By Liam Lacey
It recounts how Ailes, the Republican fixer and Fox News mastermind bought a mansion in the Hudson River valley town of Cold Spring, New York, took over two local newspapers and tried to turn the place into his own fiefdom.
Ailes failed, ultimately, because the kind of “small-town” Americans he always claimed to represent pushed back against his bullying and bribery. Local contractor and part-time politician Richard Shea, who Ailes threatened to destroy, describes his terrible neighbour as a lonely, insecure man who just couldn’t stop trying to dominate and impress. Even after Ailes lost the battle, he would call Shea on the phone to remind him how important he was.
Otherwise, this documentary by Bloom (We Steal Secrets: The Story of WikiLeaks) is superficial, playing out with a series of talking-head interviews and some dramatic re-enactments, not unlike an A&E celeb biography.
We get an aerial view of Ailes career, from his days as a Mike Douglas Show booker (belying his ‘anti-Hollywood’ rhetoric) to a political fixer when he convinced Richard Nixon to hire him as a media consultant.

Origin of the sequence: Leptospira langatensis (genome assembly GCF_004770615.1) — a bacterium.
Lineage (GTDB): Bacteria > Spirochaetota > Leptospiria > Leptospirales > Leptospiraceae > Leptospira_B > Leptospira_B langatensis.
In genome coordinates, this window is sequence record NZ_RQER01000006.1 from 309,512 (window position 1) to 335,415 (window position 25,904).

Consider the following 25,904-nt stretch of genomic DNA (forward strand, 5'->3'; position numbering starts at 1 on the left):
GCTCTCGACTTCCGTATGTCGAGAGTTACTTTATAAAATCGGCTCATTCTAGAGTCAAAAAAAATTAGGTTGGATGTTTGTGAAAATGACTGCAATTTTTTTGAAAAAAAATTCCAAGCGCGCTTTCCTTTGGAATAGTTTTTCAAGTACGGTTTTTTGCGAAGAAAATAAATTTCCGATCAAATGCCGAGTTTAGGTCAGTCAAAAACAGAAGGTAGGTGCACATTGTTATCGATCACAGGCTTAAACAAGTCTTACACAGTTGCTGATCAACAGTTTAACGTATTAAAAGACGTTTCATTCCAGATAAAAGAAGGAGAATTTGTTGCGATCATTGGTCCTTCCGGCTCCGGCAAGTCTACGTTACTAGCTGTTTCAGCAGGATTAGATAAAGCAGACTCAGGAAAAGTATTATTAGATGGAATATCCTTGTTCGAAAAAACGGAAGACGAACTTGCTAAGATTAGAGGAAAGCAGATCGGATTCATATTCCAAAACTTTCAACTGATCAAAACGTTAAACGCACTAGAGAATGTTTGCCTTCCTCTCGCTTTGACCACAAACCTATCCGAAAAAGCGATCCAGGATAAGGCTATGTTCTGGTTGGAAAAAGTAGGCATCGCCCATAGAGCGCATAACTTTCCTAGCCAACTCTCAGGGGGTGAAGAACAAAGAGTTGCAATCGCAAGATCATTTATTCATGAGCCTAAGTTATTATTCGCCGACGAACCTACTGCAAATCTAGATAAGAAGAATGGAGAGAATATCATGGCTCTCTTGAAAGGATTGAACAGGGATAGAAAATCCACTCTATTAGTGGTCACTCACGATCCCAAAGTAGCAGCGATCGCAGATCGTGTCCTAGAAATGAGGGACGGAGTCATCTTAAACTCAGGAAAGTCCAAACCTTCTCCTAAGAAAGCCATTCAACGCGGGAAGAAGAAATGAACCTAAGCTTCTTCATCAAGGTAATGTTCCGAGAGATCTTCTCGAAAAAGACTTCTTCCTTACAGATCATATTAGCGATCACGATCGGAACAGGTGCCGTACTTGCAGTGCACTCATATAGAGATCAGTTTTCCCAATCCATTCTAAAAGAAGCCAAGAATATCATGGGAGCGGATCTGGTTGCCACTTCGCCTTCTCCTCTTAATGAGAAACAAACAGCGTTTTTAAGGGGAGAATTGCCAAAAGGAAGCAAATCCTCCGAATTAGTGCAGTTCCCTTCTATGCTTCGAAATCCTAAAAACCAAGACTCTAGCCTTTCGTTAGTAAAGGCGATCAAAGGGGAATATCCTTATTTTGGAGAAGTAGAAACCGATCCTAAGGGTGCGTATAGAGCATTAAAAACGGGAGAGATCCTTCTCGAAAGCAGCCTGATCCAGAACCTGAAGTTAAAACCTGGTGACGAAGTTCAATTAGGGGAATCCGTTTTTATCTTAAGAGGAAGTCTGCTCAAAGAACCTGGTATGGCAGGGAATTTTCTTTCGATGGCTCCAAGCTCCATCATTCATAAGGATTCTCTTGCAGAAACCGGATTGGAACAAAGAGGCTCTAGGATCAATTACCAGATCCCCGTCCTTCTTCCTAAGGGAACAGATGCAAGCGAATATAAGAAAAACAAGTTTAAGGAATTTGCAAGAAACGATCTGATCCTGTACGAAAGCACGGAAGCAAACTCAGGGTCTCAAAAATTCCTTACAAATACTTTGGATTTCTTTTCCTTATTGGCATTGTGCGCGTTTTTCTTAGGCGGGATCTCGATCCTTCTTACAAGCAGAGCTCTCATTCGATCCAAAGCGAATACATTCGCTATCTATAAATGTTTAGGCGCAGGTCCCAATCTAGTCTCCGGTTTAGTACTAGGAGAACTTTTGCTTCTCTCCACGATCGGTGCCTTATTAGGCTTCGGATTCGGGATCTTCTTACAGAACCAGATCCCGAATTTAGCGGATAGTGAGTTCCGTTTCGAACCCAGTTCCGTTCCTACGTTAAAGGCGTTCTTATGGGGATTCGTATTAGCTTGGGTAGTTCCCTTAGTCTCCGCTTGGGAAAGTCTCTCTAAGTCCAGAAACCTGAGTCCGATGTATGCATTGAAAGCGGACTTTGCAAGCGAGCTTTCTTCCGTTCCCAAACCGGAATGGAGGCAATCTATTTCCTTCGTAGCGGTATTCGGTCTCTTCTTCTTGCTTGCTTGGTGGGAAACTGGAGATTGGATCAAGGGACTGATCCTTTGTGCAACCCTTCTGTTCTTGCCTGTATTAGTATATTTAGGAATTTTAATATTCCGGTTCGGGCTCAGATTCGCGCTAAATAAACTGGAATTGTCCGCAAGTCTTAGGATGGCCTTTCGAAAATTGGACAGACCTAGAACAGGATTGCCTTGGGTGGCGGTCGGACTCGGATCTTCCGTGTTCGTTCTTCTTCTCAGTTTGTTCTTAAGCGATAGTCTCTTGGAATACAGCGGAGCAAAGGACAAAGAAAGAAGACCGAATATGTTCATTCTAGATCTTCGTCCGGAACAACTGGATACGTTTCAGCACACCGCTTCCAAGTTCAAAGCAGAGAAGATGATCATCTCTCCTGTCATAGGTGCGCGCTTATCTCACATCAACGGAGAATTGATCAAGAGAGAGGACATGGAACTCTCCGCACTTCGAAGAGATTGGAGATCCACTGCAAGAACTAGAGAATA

He went on to help shape the modern GOP, working for Ronald Reagan, George W. Bush, Mitch McConnell, Rudolph Giuliani and Donald Trump, and creating the “rile the crazies” strategy of FOX News, promoting fear and paranoia in exchange for advertising dollars. The film covers Ailes forced resignation in 2016 midst a flurry of sexual harassment revelations, but ignores his subsequent work for Trump as a debate consultant.
Among the archival clips, we have actor-director Austin Pendleton, a childhood friend of Ailes, who remembers Ailes fondly as a clever, engaging friend. Pendleton and others suggest that Ailes’ drive and aggression were a response to his fear of death because of his haemophilia (a contributing factor to his death from a fall in May, 2017) - which seems disrespectful to decent people with haemophilia.
Attempts to add balance, including a damp-eyed interview with now-repentant, former conspiracy theorist and race-baiter Glenn Beck, do nothing to soften the image of Ailes as a profoundly destructive man, on both on a personal and political level. A proposed feature film about Ailes (with John Lithgow) and a Showtime miniseries (with Russell Crowe) are both in the works: Let’s hope the dramatized versions prove more illuminating.
Divide and Conquer: The Story of Roger Ailes. Directed by Alexis Bloom. With Glenn Beck, Austin Pendleton. Divide and Conquer: The Story of Roger Ailes shows at the Hot Docs Ted Rogers Cinema